There was a feeling during the years of George W. Bush’s Presidency that his gracelessness as well as his appetite for war were linked to his impatience with complexity. He acted “from the gut,” and was economical with the truth until it disappeared.

Under Bush Jr. command, the United States launched a needless and unjust war in Iraq that resulted in terrible loss of life; at the same time, an unknown number of people were confined in secret prisons and tortured.

That Bush was anti-intellectual, and often guilty of malapropisms and mispronunciations (“nucular”), formed part of the liberal aversion to him: he didn’t know much much about the wider world, and did not much care to learn.

His successor couldn’t have been more different.

Barack Obama is an elegant and literate man with a cosmopolitan sense of the world. He is widely read in philosophy, literature, and history—as befits a former law professor—and he has shown time and again a surprising interest in contemporary fiction.

The books a President buys might be as influenced by political calculation as his “enjoyment” of lunch at a small town diner or a round of skeet shooting. Nevertheless, a man who names among his favorite books Morrison’s “Song of Solomon,” Robinson’s “Gilead,” and Melville’s “Moby Dick” is playing the game pretty seriously.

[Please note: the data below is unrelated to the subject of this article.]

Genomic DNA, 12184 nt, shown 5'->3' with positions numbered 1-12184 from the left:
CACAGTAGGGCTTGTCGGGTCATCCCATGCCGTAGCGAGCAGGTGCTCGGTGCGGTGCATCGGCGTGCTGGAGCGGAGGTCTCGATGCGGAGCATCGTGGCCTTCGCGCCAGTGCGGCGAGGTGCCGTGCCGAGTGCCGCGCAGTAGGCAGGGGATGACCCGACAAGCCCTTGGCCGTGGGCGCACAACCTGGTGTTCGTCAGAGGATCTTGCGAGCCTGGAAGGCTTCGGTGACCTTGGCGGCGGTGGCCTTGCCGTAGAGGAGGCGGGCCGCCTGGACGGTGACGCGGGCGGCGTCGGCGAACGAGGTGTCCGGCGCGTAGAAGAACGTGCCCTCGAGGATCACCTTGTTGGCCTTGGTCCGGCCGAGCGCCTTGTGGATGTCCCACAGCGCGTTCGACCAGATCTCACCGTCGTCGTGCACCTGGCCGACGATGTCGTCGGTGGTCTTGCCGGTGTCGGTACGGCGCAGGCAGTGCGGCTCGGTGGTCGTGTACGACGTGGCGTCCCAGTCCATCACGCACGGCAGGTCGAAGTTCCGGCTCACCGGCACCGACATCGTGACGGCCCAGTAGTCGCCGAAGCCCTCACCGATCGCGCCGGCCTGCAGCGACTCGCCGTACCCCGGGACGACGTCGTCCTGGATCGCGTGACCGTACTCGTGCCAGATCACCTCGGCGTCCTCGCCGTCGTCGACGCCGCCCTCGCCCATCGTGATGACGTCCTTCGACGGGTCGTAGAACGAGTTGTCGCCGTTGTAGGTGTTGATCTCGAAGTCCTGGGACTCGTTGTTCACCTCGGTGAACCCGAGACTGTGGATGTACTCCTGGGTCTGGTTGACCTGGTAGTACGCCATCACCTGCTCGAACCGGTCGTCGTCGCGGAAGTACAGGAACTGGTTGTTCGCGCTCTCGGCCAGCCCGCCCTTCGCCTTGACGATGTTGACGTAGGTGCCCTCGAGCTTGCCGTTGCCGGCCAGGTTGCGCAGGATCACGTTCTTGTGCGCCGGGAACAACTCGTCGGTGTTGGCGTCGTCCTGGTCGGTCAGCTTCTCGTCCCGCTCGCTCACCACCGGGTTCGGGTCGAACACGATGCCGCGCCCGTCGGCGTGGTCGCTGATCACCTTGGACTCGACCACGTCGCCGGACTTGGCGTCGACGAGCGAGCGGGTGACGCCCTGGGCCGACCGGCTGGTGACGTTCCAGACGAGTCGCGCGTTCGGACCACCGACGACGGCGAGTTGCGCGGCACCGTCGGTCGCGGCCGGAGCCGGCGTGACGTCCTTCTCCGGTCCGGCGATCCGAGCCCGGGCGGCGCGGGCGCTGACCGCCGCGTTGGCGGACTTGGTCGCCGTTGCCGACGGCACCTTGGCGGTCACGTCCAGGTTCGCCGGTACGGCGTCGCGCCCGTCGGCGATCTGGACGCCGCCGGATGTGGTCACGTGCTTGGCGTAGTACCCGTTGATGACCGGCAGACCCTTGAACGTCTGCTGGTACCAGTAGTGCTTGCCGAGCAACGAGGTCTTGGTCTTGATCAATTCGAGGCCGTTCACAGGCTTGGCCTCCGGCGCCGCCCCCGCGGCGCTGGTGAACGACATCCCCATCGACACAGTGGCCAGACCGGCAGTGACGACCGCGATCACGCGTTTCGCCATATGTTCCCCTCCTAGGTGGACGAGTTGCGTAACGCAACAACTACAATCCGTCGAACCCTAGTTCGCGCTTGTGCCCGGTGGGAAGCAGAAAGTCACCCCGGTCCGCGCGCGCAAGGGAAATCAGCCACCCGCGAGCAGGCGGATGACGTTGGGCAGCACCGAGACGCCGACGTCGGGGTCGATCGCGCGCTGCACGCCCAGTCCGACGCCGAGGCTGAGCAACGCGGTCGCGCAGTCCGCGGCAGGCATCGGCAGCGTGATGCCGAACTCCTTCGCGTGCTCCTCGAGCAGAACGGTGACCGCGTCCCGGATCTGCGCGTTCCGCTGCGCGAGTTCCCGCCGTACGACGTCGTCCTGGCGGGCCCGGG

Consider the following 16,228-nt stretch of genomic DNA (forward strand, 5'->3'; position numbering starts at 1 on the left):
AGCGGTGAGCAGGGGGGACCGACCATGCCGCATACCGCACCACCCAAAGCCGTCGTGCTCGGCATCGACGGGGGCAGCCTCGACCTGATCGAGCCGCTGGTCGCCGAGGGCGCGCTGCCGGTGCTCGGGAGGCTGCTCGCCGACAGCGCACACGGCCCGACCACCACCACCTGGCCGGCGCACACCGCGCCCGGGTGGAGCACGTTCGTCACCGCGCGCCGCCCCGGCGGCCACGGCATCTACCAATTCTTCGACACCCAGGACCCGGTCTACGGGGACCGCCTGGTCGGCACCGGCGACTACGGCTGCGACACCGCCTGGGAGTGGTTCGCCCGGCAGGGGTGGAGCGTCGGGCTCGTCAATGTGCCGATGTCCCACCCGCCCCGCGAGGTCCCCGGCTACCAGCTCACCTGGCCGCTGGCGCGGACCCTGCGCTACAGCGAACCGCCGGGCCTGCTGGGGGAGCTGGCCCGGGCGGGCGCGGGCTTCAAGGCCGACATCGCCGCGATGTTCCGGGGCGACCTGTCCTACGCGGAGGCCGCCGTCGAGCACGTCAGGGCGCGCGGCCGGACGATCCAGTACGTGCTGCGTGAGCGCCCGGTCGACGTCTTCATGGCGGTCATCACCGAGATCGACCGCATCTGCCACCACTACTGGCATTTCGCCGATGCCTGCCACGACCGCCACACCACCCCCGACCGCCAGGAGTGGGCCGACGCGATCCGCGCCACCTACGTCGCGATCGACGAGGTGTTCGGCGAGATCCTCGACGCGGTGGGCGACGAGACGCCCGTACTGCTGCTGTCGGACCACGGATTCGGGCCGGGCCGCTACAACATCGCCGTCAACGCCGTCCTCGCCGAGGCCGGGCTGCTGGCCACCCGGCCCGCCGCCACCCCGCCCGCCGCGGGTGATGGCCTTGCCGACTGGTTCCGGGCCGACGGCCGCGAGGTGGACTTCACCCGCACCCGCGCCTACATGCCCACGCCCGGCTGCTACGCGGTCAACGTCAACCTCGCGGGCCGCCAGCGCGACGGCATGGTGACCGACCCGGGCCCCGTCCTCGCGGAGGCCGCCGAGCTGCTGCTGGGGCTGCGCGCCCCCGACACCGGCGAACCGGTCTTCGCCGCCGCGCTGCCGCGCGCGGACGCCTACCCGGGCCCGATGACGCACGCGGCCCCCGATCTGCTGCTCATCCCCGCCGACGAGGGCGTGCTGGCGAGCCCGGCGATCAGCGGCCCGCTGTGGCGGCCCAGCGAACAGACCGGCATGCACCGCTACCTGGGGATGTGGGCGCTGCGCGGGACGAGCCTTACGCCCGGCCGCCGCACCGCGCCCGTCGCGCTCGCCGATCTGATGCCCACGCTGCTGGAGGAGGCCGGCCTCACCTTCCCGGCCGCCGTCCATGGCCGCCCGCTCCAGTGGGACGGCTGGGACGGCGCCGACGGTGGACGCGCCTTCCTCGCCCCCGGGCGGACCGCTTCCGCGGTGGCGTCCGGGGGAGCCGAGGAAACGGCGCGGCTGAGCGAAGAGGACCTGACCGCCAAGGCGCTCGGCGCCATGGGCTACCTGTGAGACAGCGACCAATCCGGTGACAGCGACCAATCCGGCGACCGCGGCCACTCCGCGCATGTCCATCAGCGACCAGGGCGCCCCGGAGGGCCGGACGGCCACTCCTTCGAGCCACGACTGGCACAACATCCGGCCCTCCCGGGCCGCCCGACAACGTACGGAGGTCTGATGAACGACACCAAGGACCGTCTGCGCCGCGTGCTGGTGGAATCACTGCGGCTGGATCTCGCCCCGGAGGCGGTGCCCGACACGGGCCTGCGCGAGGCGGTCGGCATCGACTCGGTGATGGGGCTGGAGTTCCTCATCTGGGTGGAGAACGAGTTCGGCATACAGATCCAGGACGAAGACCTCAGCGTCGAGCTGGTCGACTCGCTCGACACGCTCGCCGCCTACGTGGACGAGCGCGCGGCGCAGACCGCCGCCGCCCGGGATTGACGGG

Obama own feel for language in his two books, his praise for authors as various as Philip Roth and Ward Just, as well as the circumstantial evidence of the books he’s been seen holding (the “Collected Poems” of Derek W Walcott, most strikingly), add up to a picture of a man for whom an imaginative engagement with literature is inseparable from life.

It thrilled me, when Obama was elected, to think of the President’s nightstand looking rather similar to mine. We had, once again, a reader in chief, a man in the line of Jefferson and Lincoln.

Any President’s gravest responsibilities are defending the Constitution and keeping the country safe.